Hearing Begins In Challenge to Ark. Same-Sex Marriage Ban
LITTLE ROCK, Ark. - Lawyers for the state and the Faulkner County clerk asked a judge Thursday to dismiss a lawsuit that seeks to allow gay marriages in Arkansas.
A number of same-sex couples sued in July, two weeks after the U.S Supreme Court issued two rulings supporting gay-marriage laws. They claim a 2004 constitutional amendment approved by Arkansas voters, which defines marriage as between one man and one woman, should be thrown out.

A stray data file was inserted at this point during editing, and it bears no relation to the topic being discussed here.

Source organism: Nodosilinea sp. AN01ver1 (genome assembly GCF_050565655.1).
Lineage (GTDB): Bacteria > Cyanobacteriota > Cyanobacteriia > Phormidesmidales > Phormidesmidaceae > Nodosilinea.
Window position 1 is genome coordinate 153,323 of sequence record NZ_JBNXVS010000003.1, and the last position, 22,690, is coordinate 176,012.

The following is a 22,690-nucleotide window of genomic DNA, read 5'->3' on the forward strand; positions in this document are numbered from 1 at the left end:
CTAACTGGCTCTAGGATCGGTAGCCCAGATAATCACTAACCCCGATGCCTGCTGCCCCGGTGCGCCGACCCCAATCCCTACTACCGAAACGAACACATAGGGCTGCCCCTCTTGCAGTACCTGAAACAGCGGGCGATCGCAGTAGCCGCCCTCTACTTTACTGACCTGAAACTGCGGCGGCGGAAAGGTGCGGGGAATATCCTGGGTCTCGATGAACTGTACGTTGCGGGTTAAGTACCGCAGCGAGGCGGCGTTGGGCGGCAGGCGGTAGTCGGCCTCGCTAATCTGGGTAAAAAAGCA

Some of the couples want Arkansas to recognize same-sex marriages from other states. Others want the opportunity to marry. They say the federal court decision supports them.
But Assistant Attorney General Colin Jorgenson said the voters’ will - Amendment 83 passed by a 3-1 margin - could not be thrown out because the state’s residents had a right to determine their own constitution.
"Domestic relations laws are the province of the states," he said, adding the U.S. Supreme Court rulings "did not say states must recognize same-sex marriage."
At the end of a three-hour hearing, the judge did not indicate when he might rule - or how, telling lawyers that he typically knows which way he is leaning while considering a request to throw out a case.
"I’m floating on a creek right now," Pulaski County Circuit Judge Chris Piazza said.